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Choosing a mortgage: the long and short of it

by Leeds Building Society

The mortgaged property (which may be your home) may be repossessed if you do not keep up repayments on your mortgage

Choosing a mortgage: the long and short of it

There was a time when home buyers would expect their mortgage term to last up to 25 years. It was the standard loan length, and for generations of home buyers it worked, spanning the course of their career and leaving them to enjoy a mortgage-free retirement. Today, the home-buying landscape is different and there is an increasing trend for mortgage terms of 30 years and over. In fact, in 2014 nearly one in three British mortgages issued were products designed to last for longer than the 25-year term according to the Council of Mortgage Lenders (May 2014).

So, what does it mean to have a longer-term mortgage and what pros and cons does a longer mortgage term offer?

Long-term mortgages: The Pros

The number one advantage of a longer-term mortgage is that your monthly repayments are lower. That means that from month to month there’s more money in your pocket to be saved or invested. Alternatively, you could use the extra money each month to carry out home improvements which in turn could increase the value of your home.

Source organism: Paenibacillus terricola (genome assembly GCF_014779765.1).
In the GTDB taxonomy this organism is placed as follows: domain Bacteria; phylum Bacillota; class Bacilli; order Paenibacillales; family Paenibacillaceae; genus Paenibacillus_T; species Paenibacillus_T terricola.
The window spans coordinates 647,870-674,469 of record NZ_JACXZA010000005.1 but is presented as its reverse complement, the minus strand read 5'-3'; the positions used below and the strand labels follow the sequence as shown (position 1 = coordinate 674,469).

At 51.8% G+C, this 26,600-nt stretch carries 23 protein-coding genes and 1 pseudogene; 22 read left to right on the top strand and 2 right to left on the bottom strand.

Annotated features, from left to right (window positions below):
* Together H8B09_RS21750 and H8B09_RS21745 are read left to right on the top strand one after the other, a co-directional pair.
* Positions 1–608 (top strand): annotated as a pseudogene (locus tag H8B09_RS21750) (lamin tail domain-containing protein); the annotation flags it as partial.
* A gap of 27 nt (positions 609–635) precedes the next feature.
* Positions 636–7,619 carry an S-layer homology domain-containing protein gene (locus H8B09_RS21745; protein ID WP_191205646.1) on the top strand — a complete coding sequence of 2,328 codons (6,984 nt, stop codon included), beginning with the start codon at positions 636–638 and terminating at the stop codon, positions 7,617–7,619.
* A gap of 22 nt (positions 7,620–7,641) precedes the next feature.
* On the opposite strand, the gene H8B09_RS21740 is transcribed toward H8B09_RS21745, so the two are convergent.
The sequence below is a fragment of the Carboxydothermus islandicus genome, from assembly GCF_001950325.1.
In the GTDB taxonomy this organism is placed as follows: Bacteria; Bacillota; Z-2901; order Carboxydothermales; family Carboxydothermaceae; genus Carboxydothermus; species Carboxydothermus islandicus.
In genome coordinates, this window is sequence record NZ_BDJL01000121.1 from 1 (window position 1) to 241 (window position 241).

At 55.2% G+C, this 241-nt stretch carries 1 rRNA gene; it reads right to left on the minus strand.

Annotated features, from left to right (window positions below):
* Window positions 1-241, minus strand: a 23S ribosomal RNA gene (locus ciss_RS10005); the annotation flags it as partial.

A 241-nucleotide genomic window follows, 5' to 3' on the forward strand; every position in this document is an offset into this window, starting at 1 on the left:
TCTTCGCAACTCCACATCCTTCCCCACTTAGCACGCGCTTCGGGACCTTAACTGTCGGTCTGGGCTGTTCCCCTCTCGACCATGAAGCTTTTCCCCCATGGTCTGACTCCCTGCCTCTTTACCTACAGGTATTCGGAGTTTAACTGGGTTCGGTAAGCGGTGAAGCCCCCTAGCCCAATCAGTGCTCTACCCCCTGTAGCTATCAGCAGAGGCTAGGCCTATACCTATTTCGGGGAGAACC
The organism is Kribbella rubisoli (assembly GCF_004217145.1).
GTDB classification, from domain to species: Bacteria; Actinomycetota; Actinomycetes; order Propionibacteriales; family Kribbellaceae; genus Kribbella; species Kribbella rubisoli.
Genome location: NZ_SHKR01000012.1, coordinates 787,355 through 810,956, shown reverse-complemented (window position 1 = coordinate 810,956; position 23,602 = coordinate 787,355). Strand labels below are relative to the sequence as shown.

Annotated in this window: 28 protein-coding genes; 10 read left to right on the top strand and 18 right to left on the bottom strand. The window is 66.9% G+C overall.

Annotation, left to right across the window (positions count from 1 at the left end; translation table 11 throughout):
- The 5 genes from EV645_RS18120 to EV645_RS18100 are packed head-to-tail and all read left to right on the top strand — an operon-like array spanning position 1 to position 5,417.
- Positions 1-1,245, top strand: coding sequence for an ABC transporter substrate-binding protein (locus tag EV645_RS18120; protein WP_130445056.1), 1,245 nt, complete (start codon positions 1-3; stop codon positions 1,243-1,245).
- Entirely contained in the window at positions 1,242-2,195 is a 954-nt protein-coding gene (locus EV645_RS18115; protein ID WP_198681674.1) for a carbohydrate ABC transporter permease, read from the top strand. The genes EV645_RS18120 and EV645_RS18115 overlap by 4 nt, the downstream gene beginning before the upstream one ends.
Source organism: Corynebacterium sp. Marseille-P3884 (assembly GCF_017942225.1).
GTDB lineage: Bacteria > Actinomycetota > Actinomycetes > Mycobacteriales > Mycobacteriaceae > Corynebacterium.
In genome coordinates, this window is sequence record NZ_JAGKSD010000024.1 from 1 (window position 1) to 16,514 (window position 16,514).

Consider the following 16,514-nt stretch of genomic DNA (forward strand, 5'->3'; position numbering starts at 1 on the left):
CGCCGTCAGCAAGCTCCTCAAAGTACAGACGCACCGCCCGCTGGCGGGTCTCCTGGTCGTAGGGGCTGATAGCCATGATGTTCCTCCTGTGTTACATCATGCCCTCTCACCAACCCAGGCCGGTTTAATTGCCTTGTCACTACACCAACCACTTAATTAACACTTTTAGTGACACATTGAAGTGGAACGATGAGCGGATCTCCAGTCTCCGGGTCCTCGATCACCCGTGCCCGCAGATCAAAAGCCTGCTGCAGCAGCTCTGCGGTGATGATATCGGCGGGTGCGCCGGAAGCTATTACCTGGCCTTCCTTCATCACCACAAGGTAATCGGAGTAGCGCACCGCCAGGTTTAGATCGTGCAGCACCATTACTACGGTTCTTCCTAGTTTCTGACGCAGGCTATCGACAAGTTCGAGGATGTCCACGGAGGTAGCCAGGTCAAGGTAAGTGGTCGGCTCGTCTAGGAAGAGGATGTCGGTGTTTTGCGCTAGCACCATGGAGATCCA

Long-term Mortgages: The Cons

If you choose a longer-term mortgage, overall, you will pay back more money in interest than you would on a shorter-term product.

Additionally, depending on your age, a longer-term mortgage could potentially impact when you think about retiring. You may not be able to apply for a longer term mortgage if the term would end after the age of retirement.

Whether or not you choose a longer-term mortgage is a decision that should be determined by your personal circumstances, your age and your financial prospects. Take independent advice, consider your likely future earning power and think hard about what you want from your mortgage.

This guide is intended as a summary only and does not constitute legal advice given by Leeds Building Society. No reliance should be placed on this guide and you must make your own decisions, we recommend that you seek legal and/or financial advice if you have any questions or queries.